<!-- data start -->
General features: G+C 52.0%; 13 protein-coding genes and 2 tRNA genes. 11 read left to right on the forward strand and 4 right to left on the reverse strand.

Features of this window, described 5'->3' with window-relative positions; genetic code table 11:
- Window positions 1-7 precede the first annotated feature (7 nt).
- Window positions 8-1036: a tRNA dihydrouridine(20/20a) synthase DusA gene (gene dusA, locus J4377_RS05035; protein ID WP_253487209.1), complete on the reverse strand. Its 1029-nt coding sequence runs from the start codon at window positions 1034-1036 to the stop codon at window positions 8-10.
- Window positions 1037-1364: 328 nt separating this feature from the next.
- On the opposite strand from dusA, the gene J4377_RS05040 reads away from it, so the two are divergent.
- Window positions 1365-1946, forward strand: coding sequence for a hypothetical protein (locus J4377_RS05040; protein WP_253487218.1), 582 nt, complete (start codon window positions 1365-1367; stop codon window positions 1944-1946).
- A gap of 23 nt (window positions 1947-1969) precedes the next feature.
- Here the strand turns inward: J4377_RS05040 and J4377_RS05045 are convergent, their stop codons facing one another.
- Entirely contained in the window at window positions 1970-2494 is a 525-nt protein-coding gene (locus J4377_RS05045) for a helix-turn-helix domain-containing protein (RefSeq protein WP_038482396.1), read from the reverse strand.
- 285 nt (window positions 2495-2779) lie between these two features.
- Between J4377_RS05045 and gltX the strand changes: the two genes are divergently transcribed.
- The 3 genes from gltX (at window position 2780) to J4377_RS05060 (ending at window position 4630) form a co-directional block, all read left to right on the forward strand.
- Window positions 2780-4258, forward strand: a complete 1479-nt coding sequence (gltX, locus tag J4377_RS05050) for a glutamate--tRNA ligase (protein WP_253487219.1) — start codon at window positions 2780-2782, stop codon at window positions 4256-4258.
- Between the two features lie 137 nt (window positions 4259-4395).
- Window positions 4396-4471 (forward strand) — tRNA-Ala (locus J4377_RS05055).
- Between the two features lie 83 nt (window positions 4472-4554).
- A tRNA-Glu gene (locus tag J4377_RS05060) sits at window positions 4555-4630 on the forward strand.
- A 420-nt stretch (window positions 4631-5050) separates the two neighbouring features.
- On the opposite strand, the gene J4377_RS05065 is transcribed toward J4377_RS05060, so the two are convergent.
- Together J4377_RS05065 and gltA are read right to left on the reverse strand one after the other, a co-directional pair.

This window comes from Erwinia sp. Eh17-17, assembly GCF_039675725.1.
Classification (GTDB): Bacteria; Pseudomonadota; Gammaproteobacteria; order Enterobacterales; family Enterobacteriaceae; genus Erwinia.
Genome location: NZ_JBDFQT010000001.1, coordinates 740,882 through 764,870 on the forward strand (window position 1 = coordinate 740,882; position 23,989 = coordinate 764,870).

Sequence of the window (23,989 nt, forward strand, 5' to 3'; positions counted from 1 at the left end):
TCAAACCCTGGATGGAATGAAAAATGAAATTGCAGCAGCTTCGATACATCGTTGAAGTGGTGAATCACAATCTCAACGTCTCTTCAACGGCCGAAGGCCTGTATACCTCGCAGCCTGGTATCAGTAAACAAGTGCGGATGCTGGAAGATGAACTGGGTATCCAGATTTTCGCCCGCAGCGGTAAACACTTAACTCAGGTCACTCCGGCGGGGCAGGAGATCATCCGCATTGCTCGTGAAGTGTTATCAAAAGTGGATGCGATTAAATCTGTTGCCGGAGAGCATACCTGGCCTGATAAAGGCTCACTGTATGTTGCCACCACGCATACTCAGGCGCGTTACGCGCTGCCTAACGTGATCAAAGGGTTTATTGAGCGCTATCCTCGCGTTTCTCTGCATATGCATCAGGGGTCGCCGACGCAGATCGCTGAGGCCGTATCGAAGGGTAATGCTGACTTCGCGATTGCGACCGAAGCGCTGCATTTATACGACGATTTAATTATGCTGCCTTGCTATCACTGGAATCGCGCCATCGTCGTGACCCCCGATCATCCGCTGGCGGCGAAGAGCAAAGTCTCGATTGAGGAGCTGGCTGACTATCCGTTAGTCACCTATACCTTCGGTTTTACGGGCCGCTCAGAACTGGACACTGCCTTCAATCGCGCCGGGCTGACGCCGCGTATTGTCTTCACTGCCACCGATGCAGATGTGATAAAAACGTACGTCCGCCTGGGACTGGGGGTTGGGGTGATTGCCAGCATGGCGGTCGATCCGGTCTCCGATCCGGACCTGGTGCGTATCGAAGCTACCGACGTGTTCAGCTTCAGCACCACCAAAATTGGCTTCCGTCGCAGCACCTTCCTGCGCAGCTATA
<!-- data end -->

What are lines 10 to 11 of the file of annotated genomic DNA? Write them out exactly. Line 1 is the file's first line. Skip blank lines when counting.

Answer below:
- Entirely contained in the window at window positions 1970-2494 is a 525-nt protein-coding gene (locus J4377_RS05045) for a helix-turn-helix domain-containing protein (RefSeq protein WP_038482396.1), read from the reverse strand.
- 285 nt (window positions 2495-2779) lie between these two features.